Acorns: Science & Mysteries

Penn State Forest Stewards series article – written by Jim Finley, Professor Emeritus, Forest Resources Management, Center for Private Forests at Penn State.

Oaks are economically important tree species in Pennsylvania and across the East. Acorns, or mast – a word derived from old English which means “forest food,” are important to wildlife. Oak-borne mast production varies from year to year. Much research has sought to predict masting years, when big acorn crops occur, and shed light on what leads to poor years – or early acorn abscission (detachment) – like you may have seen this season.

Science and Mysteries of Acorns - Pennsylvania Forest Stewards article

Oaks separate into two groups, popularly referred to as red and white, and learning to identify the difference between the two groups is easy.

Red oaks – e.g. Northern red oak, pin oak, scarlet oak, and black oak – have small “bristles” on the lobes and tips of their leaves. White oaks – e.g. white oak and rock, or chestnut, oak – lack these bristles, and have rounded leaf lobes.  (CFC note: the image above is of a white oak.)  There are other differences that are more difficult to recognize, such as acorn structure and wood anatomy.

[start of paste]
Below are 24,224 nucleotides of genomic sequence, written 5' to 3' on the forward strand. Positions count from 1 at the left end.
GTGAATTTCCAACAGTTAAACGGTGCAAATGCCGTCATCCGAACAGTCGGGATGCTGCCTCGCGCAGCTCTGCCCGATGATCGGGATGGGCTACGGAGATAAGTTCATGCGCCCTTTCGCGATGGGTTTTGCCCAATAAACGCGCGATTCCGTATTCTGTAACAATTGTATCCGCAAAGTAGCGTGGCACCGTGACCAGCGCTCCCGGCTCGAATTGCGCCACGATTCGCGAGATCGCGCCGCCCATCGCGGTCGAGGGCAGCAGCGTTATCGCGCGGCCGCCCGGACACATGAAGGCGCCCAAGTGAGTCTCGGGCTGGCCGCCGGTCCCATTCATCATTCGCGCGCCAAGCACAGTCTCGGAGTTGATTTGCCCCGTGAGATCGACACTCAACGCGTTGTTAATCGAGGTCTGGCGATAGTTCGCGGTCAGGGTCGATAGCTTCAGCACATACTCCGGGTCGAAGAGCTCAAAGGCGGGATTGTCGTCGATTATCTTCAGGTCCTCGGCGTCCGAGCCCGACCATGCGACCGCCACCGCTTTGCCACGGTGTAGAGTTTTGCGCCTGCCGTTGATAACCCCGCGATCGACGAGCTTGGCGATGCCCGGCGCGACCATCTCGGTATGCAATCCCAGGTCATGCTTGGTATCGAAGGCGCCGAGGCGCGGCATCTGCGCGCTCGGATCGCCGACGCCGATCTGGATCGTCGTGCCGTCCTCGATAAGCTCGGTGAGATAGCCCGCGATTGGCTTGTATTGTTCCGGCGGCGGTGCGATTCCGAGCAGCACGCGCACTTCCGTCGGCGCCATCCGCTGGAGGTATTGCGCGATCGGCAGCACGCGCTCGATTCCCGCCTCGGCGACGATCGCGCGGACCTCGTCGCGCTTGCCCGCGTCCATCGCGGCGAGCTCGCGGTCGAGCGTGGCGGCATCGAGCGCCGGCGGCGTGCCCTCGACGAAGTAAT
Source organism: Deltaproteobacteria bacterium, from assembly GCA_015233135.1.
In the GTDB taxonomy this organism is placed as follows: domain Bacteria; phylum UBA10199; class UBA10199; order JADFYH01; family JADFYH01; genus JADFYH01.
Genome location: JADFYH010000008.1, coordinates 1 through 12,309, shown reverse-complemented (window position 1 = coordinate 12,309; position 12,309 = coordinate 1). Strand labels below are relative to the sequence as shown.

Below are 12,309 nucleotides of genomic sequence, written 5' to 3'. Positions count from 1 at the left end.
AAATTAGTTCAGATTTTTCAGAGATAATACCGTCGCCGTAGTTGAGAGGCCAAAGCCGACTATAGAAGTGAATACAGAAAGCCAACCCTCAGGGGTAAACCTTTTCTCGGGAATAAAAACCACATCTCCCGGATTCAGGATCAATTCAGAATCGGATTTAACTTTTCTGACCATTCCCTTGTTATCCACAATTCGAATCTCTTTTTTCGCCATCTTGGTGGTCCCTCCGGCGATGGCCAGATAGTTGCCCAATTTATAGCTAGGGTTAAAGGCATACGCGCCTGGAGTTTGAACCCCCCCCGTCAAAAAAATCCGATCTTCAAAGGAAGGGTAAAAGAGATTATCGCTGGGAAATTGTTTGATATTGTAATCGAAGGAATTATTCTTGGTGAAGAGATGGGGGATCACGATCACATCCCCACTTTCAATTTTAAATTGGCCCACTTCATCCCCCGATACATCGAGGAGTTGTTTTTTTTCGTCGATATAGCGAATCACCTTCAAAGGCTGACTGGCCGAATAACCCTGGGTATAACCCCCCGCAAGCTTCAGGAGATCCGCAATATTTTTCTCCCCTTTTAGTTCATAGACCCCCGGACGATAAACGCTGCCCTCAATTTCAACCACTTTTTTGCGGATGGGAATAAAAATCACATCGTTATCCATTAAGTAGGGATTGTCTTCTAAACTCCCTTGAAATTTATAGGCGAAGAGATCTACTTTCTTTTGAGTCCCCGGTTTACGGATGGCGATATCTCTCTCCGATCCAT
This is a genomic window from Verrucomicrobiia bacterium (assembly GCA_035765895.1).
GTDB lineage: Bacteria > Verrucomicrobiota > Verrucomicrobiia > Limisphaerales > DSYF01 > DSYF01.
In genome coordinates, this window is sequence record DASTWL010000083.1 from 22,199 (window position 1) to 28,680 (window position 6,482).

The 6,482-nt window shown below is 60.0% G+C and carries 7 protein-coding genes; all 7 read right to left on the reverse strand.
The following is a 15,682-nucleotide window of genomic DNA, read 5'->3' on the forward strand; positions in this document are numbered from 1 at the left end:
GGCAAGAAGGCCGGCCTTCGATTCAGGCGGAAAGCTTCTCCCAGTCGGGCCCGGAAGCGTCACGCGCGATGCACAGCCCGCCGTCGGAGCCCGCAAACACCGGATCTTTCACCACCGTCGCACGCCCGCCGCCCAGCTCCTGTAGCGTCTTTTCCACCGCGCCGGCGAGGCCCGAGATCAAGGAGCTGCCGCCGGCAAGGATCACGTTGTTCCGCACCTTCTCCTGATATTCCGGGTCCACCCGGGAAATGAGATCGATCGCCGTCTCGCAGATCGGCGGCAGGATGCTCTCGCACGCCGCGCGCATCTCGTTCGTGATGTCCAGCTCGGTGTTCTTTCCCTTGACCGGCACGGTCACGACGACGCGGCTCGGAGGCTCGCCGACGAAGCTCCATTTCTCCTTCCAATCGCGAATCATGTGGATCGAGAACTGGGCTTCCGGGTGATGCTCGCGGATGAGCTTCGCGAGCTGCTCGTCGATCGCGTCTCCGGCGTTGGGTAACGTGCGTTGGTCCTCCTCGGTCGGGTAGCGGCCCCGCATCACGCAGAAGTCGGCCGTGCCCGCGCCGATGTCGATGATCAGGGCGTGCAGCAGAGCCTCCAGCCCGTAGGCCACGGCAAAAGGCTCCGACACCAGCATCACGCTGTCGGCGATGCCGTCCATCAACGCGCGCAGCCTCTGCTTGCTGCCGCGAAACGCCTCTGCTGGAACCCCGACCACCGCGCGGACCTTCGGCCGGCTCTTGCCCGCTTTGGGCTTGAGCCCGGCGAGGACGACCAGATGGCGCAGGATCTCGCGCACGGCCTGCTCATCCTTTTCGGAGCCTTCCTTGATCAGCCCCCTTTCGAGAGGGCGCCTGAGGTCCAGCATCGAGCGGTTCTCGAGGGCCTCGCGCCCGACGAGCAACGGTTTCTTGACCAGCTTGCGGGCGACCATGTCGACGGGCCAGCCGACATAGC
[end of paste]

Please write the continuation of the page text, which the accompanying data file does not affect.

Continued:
The Process of Creating an Acorn –
and the Trials of 2020

Both red and white oaks produce female and male flowers on the same tree, unlike ash which has male and female trees. The process of producing an acorn starts late in the growing year when the male flowers form as the tree’s growth slows toward the end of summer. That is the end of the first year (year 1) in the process. Then, in the second year (year 2), as the tree comes out of dormancy, female flowers form in the axil of the leaf stem and the twig and remain dormant. As the spring leaves begin to unfold, the male flowers emerge and are very apparent as rather-long, drooping, greenish-yellow catkins. These appear about two weeks before the much smaller female flowers emerge.